Well, it's, it's quite a bit, but you know, initially, when the foundation started, we were raising a lot of money. You know, I think the first year that the foundation was in existence, I think I raised about $3,000, you know, nothing much. And that was from just putting myself out there to to help build awareness. And but each year, it grew significantly. And since 2016, you know, both personally, and through the foundation, we've raised about a million dollars, which is a significant amount of money. And, you know, first of all foundation in those years. And, you know, one of the challenges that we had coming into the pandemic, you know, once that hit, I mean, the whole world changed. Yeah. But the thing that changed for foundations is that all fundraising kind of stopped, we used to host in person events, and where you'd have silent auction items, you know, cocktail parties, things like that, to help raise funds. And we couldn't do any of that. So we had to, we have the pivot. And what better place to pivot, then what I'm passionate about, you know, technology, you know, cryptocurrency and philanthropy and tie it all together with a little bit of innovation. And you come out with a new form of cryptocurrency that's focused entirely on building awareness and supporting research in pediatric cancer.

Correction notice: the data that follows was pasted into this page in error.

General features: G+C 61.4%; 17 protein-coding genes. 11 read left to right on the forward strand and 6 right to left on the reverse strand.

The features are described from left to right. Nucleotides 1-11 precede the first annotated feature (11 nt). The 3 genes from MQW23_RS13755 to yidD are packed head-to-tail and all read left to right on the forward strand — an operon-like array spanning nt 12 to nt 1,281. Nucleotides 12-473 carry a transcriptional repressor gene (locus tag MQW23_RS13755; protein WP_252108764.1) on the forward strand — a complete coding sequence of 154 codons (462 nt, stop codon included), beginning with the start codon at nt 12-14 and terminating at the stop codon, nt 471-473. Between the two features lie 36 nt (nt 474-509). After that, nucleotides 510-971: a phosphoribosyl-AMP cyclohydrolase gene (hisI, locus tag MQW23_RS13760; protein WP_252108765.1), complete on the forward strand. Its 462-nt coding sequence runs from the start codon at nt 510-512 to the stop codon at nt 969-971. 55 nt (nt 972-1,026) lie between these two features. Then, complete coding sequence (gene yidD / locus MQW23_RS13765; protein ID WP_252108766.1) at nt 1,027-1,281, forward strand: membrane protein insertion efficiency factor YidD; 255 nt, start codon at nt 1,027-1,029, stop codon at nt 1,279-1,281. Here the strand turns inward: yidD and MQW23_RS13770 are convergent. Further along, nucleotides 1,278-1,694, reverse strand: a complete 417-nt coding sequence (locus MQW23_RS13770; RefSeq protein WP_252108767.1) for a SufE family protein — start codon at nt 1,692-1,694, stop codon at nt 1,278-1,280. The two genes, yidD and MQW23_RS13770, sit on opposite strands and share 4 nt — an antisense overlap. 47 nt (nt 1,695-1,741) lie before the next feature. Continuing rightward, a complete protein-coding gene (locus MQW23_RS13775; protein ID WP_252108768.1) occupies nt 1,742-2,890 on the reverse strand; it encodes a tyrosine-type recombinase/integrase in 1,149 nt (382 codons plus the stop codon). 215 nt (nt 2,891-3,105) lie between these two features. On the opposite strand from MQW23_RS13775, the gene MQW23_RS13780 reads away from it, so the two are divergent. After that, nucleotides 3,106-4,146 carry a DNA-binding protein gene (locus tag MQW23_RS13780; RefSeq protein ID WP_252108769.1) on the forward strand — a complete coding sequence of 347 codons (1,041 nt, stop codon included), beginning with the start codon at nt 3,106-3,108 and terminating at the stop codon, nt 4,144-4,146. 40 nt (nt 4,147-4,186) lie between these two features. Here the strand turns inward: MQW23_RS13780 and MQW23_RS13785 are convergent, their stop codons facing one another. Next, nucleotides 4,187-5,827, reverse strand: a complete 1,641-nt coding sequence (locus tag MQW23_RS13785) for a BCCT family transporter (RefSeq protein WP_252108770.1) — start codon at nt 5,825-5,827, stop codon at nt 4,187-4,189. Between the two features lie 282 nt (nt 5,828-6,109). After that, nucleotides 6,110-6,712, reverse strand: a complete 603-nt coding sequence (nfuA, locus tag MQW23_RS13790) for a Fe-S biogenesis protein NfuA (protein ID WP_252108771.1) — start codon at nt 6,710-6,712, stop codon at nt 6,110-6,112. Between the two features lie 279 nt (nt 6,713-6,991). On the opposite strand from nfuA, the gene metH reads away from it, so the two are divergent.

Brian Nichols  
How about that, and that's where I'm on to really dig in today, you've developed something that is so revolutionary in the way we help fund these different forms of research. And you've developed the cure token, which I think is a fantastic idea in a fantastic name. I'm in sales and marketing, I trust me, I see a good name like that. I'm like, oh, and I would love when I was looking at the website, that you are literally, you're the first to do this, and you're revolutionizing the way that people are being able to donate money. So let's talk about that. What has been the feedback that you've received from the public in terms of number one, the ease of being able to make these donations but number two, have you noticed anything in terms of the types of donations? Have they been better? Had they been worse? lateness?

Jacob Beckley